It didn’t take Gretchen Schmidhausler long to get the investors she needed to officially list her new venture, Little Dog Brewing, as a brewery in planning. It’s not hard to understand why.
First, there’s her name. It screams Reinheitsgebot! She appeared on the local beer scene at the Red Bank Brewing Company in the late 90’s, did a brief stint at the Ship Inn (Milford) and then over a decade as Brewmaster at Basil T’s in Red Bank (where I interviewed her for my first article for Jersey Bites). Along the way Gretchen medaled at the Great American Beer Festival 3 times (2 golds) and served as President and then Administrative Liaison for the New Jersey Brewers Guild. It was only a matter of time before she hung out her own shingle.
It started with GretchenBrew, LLC whose services include beer tastings, consultation, and beer education. So, if you want your bar staff up to speed on craft beer, call Gretchen. Do you have a group interested in pairing beer with cheese? Call Gretchen. Need some ideas on marketing your new pub? Call Gretchen. However, there has been one other thing calling Gretchen since she left Basil’s in 2011. Like a Jack Russell pulling on your pant leg, she knew she would get back to brewing.
Gretchen is well on her way to accomplishing that goal. In fact, she has already purchased a 4 bbl. system. The only thing her Little Dog needs now is a home. Not just any home, mind you. Gretchen envisions a community environment for Little Dog, not a back lot in an industrial park. She described the concept as a “storefront brewery.” It would be a place that gets walk in traffic with a bike rack out front. It would have a lively tasting room which would take advantage of New Jersey’s new laws that allow for on premises consumption and where she can practice her talent for beer education. Little Dog would be a destination brewery where people learn to appreciate good beer and take home a couple of 22 oz. bottle’s too.
In keeping with the community theme, the tasting room hours would be limited so as to enhance patronage of the local bars and restaurants and not compete with them. It’s an important and well thought out concept. A major bone of contention during the debate about New Jersey’s new laws was that allowing breweries to start selling pints on premises would erode existing local bar and restaurant traffic. The Little Dog idea is to draw attention, wet appetites and then send curious customers out to try other local haunts. It goes something like this. You stop in and learn about all the subtle nuances of a well crafted porter. You also learn it goes great with beef short ribs and that the place down the block just happens to be known for their exceptional beef short ribs. So, where do you go when the tasting room shutters its doors at five o’clock?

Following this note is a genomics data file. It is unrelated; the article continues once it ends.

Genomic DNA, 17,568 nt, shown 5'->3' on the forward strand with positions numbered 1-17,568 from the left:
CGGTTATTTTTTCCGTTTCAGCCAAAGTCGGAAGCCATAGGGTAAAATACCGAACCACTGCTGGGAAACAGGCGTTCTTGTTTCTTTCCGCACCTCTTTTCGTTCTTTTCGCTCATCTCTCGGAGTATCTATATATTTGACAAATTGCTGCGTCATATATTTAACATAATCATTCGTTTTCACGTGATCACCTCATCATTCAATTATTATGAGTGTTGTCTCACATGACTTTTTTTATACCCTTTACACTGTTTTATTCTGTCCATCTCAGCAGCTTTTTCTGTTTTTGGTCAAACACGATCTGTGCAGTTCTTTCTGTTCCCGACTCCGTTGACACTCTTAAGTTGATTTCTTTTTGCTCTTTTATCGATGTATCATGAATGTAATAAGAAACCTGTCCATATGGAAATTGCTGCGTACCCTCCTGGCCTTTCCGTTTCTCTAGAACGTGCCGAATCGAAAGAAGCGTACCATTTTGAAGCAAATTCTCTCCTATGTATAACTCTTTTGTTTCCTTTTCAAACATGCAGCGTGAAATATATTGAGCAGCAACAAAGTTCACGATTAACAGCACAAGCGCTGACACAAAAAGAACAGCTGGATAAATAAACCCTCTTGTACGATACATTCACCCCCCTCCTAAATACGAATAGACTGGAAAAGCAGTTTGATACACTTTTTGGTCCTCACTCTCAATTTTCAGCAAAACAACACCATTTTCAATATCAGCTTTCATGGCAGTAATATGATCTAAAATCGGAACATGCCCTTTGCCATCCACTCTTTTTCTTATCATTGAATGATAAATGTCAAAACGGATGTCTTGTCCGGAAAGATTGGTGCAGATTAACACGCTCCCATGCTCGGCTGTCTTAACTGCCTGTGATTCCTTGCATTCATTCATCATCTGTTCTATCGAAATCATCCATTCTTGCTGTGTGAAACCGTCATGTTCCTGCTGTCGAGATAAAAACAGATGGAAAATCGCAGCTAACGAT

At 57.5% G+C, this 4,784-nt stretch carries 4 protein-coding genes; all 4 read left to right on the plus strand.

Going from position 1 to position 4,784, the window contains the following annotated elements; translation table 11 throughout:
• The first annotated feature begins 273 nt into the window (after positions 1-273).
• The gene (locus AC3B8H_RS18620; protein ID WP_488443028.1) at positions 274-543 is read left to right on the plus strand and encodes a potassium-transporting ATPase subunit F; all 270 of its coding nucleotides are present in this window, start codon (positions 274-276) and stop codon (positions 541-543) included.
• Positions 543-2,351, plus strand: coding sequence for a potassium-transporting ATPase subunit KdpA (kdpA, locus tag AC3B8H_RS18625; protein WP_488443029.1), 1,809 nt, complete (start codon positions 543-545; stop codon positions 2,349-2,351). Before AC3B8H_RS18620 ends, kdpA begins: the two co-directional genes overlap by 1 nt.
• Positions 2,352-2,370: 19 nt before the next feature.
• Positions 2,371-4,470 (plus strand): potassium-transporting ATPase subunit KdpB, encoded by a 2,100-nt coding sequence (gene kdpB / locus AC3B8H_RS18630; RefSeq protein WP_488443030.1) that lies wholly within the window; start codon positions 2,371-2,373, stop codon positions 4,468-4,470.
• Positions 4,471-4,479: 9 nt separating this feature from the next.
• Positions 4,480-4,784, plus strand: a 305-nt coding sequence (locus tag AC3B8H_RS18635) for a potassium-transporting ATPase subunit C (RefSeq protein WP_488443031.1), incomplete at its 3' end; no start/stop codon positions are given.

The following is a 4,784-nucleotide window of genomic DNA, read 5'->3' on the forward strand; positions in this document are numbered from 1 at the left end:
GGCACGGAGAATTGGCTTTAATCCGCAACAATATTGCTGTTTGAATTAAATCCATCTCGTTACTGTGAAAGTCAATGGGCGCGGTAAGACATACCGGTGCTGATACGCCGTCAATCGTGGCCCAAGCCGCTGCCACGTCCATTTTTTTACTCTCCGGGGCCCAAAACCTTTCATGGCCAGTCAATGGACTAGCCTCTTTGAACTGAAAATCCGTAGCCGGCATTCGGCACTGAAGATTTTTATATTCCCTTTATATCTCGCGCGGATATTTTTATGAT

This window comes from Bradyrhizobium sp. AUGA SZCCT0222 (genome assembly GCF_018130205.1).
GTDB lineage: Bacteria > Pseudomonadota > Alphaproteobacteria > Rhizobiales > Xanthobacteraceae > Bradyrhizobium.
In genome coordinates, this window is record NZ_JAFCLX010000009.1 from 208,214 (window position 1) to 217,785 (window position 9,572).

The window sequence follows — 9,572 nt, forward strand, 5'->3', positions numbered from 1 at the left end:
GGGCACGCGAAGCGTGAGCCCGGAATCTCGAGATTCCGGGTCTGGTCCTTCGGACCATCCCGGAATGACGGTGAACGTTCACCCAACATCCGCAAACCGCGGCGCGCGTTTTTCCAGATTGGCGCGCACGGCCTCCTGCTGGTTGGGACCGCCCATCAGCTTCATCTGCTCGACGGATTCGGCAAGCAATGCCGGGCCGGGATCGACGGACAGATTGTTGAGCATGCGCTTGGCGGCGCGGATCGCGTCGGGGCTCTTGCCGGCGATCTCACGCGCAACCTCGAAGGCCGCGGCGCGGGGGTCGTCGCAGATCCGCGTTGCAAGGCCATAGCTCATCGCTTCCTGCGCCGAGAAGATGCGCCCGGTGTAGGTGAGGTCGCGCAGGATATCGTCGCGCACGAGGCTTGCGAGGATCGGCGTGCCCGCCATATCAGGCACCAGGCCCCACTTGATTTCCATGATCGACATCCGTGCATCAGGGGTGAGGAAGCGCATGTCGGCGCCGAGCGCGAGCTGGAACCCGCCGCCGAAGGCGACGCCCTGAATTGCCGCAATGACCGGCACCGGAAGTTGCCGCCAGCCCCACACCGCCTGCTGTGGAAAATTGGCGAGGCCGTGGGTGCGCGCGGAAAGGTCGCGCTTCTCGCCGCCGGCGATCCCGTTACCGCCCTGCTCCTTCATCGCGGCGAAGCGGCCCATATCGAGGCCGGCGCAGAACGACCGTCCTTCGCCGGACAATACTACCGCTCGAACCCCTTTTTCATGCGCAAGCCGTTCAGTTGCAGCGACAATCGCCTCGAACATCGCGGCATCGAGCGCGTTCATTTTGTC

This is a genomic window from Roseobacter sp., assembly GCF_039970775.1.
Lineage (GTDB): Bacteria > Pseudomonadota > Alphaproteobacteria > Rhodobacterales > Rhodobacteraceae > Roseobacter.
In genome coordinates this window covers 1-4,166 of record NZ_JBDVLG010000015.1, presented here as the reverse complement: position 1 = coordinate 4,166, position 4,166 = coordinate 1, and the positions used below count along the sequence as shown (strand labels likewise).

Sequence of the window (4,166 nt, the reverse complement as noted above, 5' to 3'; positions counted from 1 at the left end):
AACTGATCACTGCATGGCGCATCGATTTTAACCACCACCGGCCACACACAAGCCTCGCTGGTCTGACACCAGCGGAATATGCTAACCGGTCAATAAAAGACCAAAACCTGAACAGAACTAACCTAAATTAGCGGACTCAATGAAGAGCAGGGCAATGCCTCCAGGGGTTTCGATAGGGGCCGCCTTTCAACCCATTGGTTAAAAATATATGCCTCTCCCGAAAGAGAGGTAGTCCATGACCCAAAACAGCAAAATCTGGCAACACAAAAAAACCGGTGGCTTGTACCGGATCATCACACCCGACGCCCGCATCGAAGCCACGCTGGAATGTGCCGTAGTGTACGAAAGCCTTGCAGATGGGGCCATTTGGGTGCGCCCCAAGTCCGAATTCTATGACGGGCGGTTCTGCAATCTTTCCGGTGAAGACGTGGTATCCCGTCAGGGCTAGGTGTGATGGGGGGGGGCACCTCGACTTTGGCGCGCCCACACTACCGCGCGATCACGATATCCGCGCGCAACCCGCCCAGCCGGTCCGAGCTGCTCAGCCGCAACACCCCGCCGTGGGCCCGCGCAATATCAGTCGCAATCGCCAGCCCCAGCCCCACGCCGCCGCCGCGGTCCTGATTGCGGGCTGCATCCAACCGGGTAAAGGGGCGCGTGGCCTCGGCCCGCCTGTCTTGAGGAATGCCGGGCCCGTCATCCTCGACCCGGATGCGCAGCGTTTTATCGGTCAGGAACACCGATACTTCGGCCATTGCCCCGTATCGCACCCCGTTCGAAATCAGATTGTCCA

Little Dog will round out its concept by making sure is a comfortable atmosphere for a fast growing segment of new beer aficionados: Women. Smart move. Also, in keeping with her German roots Gretchen plans on brewing innovative takes on classic styles and concentrating on seasonals too. They will all be offered up in bomber bottles right from the get go so Little Dog won’t rely on draught only support in the beginning. IPA is the most popular of flagship styles but Little Dog won’t rely on that either. Gretchen was thinking maybe a Heffewiezen. It’s that German thing again!
All that remains is to see which New Jersey town will adopt Little Dog. Surely one of them is looking for a disciplined, intelligent and thoughtful approach to beer that will enhance their town’s vibe.
Peter Culos is the editor of “Beer Bites,” a new monthly feature about breweries, bars and good beer in the garden state. A graphic designer by day, and a life long New Jersey resident, Peter was first introduced to the novel idea that beer could actually have flavor during several visits to the UK. He’s been riding the craft beer bus ever since. It has been called the ultimate social lubricant and Peter’s philosophy on beer is, “I’d rather split my last good beer with a friend than drink the whole thing by myself.” Besides beer he also likes history, dogs, Jeeps and painting. In the past, he has written a History and Art blog for the Weider History Group and occasionally contributes to his own blog, history-geek.com. Life is short. Drink good beer.